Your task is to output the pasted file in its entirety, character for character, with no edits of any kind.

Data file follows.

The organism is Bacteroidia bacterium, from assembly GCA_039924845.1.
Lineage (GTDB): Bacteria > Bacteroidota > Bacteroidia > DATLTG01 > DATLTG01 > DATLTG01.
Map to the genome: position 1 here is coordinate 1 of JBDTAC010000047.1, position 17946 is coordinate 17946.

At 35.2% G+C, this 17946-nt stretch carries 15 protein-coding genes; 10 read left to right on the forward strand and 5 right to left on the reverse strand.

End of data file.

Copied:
The organism is Bacteroidia bacterium, from assembly GCA_039924845.1.
Lineage (GTDB): Bacteria > Bacteroidota > Bacteroidia > DATLTG01 > DATLTG01 > DATLTG01.
Map to the genome: position 1 here is coordinate 1 of JBDTAC010000047.1, position 17946 is coordinate 17946.

At 35.2% G+C, this 17946-nt stretch carries 15 protein-coding genes; 10 read left to right on the forward strand and 5 right to left on the reverse strand.